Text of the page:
4 Easy Ways to Create Immediate Product Value

4 easy ways to create immediate product value for buyers

One struggle we all face is, at the end of the day, the space we work in is crowded. There are hundreds of products that are similar to yours, if not the exact same offering. In a market of declining interactions and seemingly transactional buyer engagement, how can you stand out? Building value is an art, and here are some easy ways you can start executing on that right away.

1. Speak TO Your Buyers, Not AT Them

There’s not doubt about it, we exist in an age of relentless marketing and advertising, so much so, that people get burnt out and fatigued almost on a daily basis. The amount of emails we receive from outside vendors has become astronomical with the changed marketing environment. That being said, when we engage with potential buyers, or current customers, we have to be thinking about what it’s like to be them. What are they interested in? What do we know about the typical day-to-day struggles? Continually asking if someone wants to try a demo, or download a case study, does nothing for them unless you make it valuable and relatable.

  • What needs does your product overcome and how can you communicate that to a buyer?
  • How can you have a real conversation with them by using your value prop and call to action?

2. Take Them on a Journey

We all know how crucial it is to manage the marketing pipeline. However, have you stopped to think about the buying pipeline? We know that only 3% of decision makers are ever truly ready to make a decision. So, what happens with the other 97%? This is where a strong buyer’s journey can come into place. Think about your marketing nurture: what story are you trying to tell? By placing the prospect in the protagonist role; come up with a timeline on how you can guide them through overcoming obstacles, the relatable high point of their success, and eventually helping them defeat their need.

  • What story does your product tell and how can it be described through a journey?
  • Create a timeline you’d like the buyer to progress through. This can always be modified!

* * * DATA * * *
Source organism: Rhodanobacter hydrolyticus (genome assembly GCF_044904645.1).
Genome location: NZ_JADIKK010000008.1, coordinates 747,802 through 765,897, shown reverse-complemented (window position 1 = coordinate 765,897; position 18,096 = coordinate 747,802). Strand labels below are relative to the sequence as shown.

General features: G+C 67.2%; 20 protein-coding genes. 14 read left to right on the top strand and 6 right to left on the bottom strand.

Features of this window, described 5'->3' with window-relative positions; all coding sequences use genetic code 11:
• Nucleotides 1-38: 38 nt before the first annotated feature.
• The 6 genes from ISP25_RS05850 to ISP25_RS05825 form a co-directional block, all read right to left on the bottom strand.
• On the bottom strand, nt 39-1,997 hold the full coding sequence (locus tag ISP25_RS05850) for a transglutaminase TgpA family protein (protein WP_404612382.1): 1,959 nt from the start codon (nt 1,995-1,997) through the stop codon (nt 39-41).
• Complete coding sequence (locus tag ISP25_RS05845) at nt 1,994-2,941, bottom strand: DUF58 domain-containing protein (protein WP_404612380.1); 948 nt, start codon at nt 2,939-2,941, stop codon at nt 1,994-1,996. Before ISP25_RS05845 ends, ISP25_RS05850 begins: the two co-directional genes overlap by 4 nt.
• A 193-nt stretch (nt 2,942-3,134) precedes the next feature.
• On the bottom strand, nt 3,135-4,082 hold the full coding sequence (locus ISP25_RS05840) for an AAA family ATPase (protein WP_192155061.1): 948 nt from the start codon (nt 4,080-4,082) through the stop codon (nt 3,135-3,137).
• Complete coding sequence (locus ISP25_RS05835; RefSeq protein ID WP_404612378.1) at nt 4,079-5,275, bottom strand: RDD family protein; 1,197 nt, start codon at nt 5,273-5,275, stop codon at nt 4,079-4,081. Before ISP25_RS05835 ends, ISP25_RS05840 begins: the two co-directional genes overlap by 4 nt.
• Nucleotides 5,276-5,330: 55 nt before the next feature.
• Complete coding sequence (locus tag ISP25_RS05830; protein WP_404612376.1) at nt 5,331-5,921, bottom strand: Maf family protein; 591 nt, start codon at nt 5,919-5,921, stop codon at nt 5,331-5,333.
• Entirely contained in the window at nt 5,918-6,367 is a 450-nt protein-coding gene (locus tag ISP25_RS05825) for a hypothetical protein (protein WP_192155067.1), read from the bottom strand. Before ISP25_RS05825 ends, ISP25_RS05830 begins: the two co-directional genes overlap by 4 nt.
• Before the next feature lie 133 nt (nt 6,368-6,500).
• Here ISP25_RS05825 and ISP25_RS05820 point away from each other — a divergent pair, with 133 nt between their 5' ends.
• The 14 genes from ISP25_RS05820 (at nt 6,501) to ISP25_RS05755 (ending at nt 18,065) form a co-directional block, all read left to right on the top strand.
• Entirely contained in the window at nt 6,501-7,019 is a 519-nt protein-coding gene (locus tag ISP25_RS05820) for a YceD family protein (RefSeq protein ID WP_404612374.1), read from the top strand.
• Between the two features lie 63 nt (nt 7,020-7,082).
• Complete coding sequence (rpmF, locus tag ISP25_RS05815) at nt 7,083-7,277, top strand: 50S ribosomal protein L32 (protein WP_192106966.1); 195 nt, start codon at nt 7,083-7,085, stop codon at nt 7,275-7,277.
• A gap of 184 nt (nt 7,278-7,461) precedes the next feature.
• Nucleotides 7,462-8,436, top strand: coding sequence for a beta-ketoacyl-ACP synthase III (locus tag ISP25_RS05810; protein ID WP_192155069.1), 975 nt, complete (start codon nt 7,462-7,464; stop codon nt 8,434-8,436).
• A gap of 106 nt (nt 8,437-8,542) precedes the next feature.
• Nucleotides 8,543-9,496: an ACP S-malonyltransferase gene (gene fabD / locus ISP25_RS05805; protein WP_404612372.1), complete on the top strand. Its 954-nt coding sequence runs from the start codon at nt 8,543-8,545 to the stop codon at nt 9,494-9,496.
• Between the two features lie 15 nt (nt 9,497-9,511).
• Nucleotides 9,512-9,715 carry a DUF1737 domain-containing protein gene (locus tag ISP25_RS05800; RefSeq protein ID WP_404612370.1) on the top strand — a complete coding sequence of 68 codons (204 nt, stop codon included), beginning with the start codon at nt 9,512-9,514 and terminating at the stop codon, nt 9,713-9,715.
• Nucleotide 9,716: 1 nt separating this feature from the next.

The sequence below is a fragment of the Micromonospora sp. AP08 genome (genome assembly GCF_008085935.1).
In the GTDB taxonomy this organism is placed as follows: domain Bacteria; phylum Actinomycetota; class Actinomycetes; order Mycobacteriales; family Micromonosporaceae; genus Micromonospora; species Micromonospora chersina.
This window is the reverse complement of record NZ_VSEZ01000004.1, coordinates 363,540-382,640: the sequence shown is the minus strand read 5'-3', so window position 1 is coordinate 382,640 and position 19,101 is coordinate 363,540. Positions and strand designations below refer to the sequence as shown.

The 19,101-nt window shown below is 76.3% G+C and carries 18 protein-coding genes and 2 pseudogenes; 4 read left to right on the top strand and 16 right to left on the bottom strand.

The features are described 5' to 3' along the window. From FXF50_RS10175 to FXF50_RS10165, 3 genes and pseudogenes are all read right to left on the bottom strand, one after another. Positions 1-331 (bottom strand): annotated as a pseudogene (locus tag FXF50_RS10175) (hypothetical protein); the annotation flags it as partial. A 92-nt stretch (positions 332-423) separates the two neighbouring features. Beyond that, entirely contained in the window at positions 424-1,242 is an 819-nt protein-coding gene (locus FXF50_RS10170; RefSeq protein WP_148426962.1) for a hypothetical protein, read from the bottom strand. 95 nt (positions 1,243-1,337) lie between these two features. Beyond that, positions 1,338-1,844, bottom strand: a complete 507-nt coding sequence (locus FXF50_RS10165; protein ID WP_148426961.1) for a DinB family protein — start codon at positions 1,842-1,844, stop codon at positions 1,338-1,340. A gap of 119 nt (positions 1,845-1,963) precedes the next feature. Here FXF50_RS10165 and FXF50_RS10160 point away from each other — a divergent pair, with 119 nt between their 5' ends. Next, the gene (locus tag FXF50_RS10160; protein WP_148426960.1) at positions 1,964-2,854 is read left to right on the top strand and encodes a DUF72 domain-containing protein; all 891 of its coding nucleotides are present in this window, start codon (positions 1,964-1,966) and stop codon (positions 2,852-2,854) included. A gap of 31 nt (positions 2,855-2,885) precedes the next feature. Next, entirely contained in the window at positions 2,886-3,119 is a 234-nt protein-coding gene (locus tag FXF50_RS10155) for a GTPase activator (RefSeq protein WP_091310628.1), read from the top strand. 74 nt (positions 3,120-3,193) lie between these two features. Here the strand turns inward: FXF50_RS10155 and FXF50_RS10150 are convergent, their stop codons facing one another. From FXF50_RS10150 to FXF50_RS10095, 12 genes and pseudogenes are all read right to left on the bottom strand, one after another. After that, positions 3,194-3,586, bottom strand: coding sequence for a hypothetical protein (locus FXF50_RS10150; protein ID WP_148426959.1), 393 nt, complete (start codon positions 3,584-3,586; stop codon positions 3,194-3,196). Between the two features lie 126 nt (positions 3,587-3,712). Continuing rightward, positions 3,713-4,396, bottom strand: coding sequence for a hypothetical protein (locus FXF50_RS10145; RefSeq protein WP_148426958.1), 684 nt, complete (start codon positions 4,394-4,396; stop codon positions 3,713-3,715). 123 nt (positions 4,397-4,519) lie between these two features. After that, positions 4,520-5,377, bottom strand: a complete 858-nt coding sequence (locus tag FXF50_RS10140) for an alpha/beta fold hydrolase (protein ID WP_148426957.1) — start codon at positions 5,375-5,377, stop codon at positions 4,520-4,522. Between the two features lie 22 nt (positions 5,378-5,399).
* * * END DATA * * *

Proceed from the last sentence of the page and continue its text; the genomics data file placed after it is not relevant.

3. Assumed Product Demos

There are about a thousand reason’s why a prospect chooses not to utilize a free demo, and sometimes your company doesn’t have one available; but what if we just assumed, they did? What would the outcome be if they utilized the demo? The goal here is speak in terms of implementation without pushing them to download the free trial. Explain to your prospect what it looks like to use your product. You can walk them through an interface, or even just explain how THEY can use it. Either way, you’re trying to put them in the driver’s seat, without having them make a commitment to download something.

  • What does your demo (or assumed demo) try to accomplish?
  • Think next steps. How can you portray what happens after the demo?

4. Competitive Analysis

This is a tricky spot to be in for some, because competitors aren’t always as easily defined. However, if you were to look at your product, what do you feel like it does better than anyone else’s? Take that information, and without talking about the competitor, utilize the value. We know that most decision makers and buyers are constantly being presented with new solutions for challenges they might face on a day- to- day basis. Your goal here is to call out those challenges, and the fact that they’re researching, and explain what your product can do different. In terms of thought leadership, this can be key to positioning your product at the forefront of the prospects mind, and integrated with consistent nurture, can make a huge difference in the long-term ROI.

  • Find who your competitors are. What do you do different, and how can you position that as better?
  • Where would this fall in your nurture?